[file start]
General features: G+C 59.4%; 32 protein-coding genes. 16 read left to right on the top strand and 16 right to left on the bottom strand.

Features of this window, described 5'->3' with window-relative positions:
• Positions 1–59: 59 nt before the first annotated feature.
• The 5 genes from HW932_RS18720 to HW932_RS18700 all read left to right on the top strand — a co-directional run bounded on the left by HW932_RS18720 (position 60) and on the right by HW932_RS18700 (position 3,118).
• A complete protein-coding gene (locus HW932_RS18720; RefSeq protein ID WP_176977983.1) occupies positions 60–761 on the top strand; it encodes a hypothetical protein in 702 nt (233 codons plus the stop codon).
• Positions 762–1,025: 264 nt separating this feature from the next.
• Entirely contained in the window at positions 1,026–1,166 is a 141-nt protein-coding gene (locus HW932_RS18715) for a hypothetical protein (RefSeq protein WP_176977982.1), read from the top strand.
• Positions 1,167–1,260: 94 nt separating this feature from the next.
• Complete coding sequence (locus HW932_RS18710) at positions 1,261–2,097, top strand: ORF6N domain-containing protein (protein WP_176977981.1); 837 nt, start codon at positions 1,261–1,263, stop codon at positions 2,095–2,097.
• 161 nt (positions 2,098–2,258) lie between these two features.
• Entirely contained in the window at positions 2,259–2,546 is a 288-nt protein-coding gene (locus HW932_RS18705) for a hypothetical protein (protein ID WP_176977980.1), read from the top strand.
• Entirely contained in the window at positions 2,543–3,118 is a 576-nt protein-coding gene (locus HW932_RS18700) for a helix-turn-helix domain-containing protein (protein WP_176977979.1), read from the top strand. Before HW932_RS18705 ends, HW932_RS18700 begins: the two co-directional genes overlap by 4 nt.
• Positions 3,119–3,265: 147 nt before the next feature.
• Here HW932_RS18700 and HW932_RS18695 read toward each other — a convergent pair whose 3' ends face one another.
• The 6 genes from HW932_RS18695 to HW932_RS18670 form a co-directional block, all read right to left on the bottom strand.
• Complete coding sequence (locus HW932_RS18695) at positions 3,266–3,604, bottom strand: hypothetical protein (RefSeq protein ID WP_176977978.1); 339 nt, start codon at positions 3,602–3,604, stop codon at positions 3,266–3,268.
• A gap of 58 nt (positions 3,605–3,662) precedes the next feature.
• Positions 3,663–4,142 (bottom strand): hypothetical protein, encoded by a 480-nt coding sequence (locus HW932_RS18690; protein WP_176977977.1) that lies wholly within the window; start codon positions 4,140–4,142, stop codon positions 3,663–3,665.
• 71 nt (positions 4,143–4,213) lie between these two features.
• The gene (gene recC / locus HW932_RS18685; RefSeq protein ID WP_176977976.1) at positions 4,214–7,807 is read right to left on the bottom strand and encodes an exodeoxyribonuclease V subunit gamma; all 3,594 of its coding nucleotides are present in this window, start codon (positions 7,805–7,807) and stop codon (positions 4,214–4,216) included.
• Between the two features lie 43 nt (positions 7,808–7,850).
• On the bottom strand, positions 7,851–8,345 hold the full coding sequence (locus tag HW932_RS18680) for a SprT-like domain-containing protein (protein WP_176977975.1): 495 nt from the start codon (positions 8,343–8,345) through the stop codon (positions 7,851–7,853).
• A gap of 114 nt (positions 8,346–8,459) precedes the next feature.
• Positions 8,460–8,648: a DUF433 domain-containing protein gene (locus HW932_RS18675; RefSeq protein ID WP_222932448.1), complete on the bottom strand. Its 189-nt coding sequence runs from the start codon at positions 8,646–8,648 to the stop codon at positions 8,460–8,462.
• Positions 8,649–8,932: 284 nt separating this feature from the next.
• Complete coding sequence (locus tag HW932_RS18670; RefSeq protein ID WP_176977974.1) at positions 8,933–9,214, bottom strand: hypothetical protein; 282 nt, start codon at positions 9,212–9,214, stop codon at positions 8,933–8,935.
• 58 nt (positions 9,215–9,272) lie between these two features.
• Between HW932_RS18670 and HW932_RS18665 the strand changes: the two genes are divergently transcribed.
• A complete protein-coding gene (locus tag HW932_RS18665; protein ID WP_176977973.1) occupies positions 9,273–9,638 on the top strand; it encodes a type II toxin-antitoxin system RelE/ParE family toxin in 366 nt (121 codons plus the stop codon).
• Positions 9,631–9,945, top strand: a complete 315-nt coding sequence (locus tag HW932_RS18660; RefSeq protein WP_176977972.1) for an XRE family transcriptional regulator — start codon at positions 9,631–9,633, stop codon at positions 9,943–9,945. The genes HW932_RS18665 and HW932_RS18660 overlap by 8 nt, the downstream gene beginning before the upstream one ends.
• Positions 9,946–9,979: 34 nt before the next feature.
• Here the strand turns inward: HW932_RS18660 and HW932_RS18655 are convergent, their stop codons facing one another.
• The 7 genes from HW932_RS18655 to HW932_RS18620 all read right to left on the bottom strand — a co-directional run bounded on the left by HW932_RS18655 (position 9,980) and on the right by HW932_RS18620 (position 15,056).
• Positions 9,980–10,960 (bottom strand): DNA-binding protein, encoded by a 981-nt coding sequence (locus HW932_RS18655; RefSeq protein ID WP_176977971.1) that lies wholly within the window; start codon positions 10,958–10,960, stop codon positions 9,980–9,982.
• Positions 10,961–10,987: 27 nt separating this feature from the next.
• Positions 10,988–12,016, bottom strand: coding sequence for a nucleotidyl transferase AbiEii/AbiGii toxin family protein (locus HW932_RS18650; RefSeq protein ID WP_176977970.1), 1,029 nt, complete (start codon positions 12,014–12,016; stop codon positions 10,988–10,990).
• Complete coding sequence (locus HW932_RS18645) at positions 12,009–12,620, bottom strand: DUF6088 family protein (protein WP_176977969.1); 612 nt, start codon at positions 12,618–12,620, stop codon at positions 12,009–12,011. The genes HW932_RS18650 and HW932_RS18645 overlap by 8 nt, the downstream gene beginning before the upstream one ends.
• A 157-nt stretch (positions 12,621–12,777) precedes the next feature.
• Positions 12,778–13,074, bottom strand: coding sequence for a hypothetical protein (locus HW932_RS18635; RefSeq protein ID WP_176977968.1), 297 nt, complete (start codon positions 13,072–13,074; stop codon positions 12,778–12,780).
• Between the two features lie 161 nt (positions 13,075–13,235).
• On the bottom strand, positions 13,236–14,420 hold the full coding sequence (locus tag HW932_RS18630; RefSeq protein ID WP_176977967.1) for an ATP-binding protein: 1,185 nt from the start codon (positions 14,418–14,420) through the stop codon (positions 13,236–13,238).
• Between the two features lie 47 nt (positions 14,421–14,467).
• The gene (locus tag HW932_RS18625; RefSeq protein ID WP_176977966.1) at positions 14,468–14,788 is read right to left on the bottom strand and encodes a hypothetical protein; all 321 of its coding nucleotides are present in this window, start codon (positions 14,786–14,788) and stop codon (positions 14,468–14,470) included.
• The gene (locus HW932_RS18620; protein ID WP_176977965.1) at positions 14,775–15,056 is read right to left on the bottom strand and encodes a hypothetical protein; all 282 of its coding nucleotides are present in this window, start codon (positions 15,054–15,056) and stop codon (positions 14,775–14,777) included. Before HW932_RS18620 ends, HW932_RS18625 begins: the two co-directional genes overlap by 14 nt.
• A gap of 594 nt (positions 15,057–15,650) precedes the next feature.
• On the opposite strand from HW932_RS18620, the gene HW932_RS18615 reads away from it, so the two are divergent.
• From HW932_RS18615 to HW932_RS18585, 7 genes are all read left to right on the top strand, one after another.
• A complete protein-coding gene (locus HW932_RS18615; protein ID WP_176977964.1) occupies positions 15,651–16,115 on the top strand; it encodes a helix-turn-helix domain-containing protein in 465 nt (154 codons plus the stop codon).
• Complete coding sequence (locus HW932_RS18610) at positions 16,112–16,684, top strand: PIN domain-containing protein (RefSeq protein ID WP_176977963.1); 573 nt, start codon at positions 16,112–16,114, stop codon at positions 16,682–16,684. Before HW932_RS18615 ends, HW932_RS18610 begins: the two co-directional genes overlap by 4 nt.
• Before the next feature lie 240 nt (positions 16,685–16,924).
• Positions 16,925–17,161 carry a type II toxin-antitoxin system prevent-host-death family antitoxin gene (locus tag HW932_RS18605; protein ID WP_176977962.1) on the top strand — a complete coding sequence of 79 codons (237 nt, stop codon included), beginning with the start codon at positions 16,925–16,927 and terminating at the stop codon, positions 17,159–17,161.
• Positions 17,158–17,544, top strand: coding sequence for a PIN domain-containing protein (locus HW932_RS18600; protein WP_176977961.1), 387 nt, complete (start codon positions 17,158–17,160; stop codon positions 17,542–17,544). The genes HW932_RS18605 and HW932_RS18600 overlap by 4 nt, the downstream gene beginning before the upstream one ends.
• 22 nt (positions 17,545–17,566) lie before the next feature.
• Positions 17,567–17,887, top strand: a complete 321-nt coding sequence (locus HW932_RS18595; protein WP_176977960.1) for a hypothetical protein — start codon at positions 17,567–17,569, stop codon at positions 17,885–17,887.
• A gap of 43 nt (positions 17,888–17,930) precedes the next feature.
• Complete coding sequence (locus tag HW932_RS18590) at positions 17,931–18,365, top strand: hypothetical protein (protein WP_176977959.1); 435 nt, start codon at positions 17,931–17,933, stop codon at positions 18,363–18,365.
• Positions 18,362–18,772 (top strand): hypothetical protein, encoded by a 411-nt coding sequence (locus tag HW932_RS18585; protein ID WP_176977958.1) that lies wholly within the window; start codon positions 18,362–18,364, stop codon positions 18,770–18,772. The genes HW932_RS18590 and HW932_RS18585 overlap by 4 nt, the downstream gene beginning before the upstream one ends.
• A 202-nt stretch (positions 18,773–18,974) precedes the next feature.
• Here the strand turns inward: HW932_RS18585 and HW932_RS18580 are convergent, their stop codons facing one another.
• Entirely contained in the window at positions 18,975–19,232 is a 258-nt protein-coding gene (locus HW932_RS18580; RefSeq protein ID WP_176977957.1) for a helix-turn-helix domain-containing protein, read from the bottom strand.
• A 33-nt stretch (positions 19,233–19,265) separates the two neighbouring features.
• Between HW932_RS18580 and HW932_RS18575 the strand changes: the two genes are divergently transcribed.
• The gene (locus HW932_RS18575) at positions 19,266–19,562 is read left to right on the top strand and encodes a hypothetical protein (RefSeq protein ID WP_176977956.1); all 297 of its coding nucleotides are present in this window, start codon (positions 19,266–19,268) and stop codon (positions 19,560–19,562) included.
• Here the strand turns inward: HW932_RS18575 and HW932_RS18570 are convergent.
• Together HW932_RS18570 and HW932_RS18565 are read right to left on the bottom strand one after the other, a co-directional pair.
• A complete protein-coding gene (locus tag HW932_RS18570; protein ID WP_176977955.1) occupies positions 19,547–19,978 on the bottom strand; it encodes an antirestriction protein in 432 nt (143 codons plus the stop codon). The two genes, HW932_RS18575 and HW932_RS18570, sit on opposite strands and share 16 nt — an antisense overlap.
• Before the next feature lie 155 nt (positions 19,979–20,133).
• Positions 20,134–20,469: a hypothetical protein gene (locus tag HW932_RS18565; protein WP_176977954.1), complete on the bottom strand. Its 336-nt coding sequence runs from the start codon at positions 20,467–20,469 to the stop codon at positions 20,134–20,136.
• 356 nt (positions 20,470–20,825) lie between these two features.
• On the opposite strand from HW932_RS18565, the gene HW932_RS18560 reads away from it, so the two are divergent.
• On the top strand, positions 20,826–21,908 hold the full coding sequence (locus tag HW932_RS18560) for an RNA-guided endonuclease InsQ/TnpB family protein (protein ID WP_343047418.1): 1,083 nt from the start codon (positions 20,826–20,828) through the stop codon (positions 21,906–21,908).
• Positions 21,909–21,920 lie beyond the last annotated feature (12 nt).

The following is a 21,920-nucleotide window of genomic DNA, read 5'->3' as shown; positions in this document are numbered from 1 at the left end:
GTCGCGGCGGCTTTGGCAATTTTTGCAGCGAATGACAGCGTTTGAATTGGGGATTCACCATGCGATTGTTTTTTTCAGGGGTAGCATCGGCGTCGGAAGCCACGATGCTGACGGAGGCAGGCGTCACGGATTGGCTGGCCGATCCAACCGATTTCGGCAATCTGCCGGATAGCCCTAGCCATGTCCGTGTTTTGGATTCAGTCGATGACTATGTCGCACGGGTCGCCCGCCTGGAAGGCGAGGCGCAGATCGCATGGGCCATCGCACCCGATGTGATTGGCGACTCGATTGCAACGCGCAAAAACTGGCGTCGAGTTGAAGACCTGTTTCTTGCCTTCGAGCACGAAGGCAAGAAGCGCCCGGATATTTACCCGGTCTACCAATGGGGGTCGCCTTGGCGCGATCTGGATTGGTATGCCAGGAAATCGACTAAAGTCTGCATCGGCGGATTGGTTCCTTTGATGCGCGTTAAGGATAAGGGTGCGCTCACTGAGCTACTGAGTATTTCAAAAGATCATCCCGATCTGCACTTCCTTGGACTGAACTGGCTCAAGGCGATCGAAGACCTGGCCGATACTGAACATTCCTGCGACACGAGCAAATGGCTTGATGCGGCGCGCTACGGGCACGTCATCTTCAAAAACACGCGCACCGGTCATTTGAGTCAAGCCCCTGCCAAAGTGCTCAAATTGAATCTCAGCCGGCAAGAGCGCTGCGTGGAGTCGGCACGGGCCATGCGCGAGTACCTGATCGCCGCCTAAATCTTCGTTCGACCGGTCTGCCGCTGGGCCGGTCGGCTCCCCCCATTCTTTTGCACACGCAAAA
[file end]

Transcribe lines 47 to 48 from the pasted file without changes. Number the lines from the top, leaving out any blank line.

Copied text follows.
• From HW932_RS18615 to HW932_RS18585, 7 genes are all read left to right on the top strand, one after another.
• A complete protein-coding gene (locus HW932_RS18615; protein ID WP_176977964.1) occupies positions 15,651–16,115 on the top strand; it encodes a helix-turn-helix domain-containing protein in 465 nt (154 codons plus the stop codon).